How light bulb is made

Background

From the earliest periods of history until the beginning of the 19th
century, fire was man’s primary source of light. This light was
produced through different means—torches,

candles

, oil and gas lamps. Besides the danger presented by an open flame
(especially when used indoors), these sources of light also provided
insufficient illumination.

The first attempts at using electric light were made by English chemist
Sir Humphry Davy. In 1802, Davy showed that electric currents could heat
thin strips of metal to white heat, thus producing light. This was the
beginning of incandescent (defined as glowing with intense heat) electric
light. The next major development was the arc light. This was basically
two electrodes, usually made of carbon, separated from each other by a
short air space. Electric current applied to one of the electrodes flowed
to and through the other electrode resulting in an arc of light across the
air space. Arc lamps (or light bulbs) were used mainly in outdoor
lighting; the race was still on among a large group of scientists to
discover a useful source of indoor illumination.

The primary difficulty holding back the development of a commercially
viable incandescent light was finding suitable glowing elements. Davy
found that platinum was the only metal that could produce white heat for
any length of time. Carbon was also used, but it oxidized quickly in air.
The answer was to develop a vacuum that would keep air away from the
elements, thus preserving the light-producing materials.

Thomas A. Edison, a young inventor working in Menlo Park, New Jersey,
began working on his own form of electric light in the 1870s. In 1877
Edison became involved with the rush for a satisfactory electric light
source, devoting his initial involvement to confirming the reasons for his
competitors’ failures. He did, however, determine that platinum
made a much better burner than carbon. Working with platinum, Edison
obtained his first patent in April of 1879 on a relatively impractical
lamp, but he continued searching for an element that could be heated
efficiently and economically.

Edison also tinkered with the other components of the lighting system,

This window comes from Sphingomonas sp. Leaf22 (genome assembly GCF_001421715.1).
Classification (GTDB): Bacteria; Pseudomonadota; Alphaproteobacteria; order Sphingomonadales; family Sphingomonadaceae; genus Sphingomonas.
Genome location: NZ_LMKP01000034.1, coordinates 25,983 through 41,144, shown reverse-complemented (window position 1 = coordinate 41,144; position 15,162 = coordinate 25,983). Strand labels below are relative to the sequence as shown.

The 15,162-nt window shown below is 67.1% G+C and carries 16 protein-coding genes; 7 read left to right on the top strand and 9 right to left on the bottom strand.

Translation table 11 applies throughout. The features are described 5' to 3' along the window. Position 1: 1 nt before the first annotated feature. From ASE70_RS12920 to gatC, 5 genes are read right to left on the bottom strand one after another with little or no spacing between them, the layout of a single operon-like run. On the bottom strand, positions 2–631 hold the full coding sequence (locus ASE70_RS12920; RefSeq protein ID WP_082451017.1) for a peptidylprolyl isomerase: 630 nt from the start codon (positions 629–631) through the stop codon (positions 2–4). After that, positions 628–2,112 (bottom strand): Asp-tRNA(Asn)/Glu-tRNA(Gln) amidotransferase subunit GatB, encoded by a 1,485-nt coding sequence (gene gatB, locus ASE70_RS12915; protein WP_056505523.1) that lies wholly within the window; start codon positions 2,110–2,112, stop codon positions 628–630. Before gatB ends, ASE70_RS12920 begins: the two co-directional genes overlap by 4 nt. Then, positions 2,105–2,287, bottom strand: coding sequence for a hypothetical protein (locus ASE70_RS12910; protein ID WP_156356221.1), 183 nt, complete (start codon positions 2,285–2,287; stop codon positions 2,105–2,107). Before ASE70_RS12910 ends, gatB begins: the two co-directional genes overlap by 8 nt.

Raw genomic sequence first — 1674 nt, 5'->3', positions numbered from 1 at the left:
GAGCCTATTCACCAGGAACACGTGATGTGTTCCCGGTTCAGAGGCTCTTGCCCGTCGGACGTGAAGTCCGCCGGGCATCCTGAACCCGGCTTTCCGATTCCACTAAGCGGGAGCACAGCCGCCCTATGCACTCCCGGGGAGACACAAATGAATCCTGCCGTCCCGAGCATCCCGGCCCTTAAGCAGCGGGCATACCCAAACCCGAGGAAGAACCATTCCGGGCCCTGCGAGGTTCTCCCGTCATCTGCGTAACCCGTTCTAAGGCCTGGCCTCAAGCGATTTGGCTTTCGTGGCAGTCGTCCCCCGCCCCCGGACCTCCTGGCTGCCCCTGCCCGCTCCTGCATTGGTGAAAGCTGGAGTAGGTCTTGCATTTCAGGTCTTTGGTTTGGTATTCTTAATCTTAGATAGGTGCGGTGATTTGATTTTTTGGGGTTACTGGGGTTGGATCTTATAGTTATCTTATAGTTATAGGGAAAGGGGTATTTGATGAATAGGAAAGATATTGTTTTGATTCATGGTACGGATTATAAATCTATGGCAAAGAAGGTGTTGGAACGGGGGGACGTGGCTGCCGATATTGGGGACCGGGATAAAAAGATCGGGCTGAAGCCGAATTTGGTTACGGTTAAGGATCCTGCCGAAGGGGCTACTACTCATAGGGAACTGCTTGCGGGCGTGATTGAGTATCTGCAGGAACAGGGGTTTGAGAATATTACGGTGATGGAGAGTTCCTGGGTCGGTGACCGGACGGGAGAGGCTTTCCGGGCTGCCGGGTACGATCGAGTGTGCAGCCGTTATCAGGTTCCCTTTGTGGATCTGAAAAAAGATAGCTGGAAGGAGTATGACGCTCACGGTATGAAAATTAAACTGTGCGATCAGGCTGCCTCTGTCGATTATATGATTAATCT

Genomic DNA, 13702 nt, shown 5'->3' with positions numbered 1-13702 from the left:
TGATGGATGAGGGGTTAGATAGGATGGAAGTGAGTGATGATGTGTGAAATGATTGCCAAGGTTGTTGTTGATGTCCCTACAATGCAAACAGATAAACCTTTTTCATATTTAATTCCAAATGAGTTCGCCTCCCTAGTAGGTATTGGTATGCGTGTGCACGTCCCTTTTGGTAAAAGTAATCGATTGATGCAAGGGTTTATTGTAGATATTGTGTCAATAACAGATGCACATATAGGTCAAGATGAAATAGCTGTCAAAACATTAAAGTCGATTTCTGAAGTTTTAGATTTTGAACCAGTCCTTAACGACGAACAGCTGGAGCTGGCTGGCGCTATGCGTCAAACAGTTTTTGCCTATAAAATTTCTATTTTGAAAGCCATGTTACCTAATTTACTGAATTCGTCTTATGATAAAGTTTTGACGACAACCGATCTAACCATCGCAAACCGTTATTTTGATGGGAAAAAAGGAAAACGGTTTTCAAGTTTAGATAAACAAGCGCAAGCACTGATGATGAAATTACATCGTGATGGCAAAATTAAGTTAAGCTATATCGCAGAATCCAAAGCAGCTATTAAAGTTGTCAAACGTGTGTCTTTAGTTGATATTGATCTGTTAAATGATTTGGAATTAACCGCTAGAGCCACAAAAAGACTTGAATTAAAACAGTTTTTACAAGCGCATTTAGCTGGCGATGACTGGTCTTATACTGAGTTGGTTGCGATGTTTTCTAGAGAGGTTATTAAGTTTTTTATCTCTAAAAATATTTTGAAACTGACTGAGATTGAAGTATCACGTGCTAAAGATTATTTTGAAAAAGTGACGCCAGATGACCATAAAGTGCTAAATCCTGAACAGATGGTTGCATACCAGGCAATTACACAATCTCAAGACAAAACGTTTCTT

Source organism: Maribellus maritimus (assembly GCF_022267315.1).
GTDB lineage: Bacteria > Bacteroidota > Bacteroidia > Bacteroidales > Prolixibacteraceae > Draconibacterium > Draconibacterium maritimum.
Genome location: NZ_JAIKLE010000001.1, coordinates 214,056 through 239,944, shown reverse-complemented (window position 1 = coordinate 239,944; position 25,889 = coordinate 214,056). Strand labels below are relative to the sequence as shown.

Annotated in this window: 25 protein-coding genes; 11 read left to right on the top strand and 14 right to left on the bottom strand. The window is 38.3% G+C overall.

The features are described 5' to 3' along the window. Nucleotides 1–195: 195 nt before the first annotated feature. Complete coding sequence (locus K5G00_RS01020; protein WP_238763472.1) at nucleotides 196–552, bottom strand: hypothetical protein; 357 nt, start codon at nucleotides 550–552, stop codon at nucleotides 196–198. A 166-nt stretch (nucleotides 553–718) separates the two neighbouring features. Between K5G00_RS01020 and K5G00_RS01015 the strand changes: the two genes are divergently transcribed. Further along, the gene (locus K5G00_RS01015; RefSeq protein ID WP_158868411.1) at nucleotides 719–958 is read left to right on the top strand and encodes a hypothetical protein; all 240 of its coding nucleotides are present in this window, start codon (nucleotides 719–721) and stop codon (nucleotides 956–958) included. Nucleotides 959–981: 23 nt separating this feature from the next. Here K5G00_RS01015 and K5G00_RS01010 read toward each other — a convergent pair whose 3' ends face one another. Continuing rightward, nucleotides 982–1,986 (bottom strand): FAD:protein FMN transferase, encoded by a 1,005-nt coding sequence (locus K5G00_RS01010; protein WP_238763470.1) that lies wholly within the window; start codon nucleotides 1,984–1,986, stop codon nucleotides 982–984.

including building his own power source and devising a breakthrough wiring
system that could handle a number of lamps burning at the same time. His
most important discovery, however, was the invention of a suitable
filament. This was a very thin, threadlike wire that offered high
resistance to the passage of electric currents. Most of the early
filaments burned out very quickly, thus rendering these lamps commercially
useless. To solve this problem, Edison began again to try carbon as a
means of illumination.

He finally selected carbonized cotton thread as his filament material. The
filament was clamped to platinum wires that would carry current to and
from the filament. This assembly was then placed in a glass bulb that was
fused at the neck (called

sealing-in).

A vacuum pump removed the air from the bulb, a slow but crucial step.
Lead-in wires that would be connected to the electrical current protruded
from the glass bulb.

On October 19, 1879, Edison ran his first test of this new lamp. It ran
for two days and 40 hours (October 21—the day the filament
finally burned out—is the usual date given for the invention of
the first commercially practical lamp). Of course, this original lamp
underwent a number of revisions. Manufacturing plants were set up to mass
produce light bulbs and great advances were made in wiring and electrical
current systems. However, today’s incandescent light bulbs greatly
resemble Edison’s original lamps. The major differences are the use
of tungsten filaments, various gases for higher efficiency and increased
lumination resulting from filaments heated to higher temperatures.

Although the incandescent lamp was the first and certainly the least
expensive type of light bulb, there are a host of other light bulbs that
serve myriad uses:

  • Tungsten halogen lamps
  • Fluorescent lamps are glass tubes that contain mercury vapor and argon
    gas. When electricity flows through the tube, it causes the vaporized
    mercury to give off ultraviolet energy. This energy then strikes
    phosphors that coat the inside of the lamp, giving off visible light.
  • Mercury vapor lamps have two bulbs—the arc tube (made of quartz)
    is inside a protecting glass bulb. The arc tube contains mercury vapor
    at a higher pressure than that of the fluorescent lamp, thus allowing
    the vapor lamp to produce light without using the phosphor coating.
  • Neon lamps are glass tubes, filled with neon gas, that glow when an
    electric discharge takes place in them. The color of the light is
    determined by the gas mixture; pure neon gas gives off red light.
  • Metal halide lamps, used primarily outdoors for stadiums and roadways,
    contain chemical compounds of metal and halogen. This type of lamp works
    in much the same fashion as the mercury vapor lamps except that metal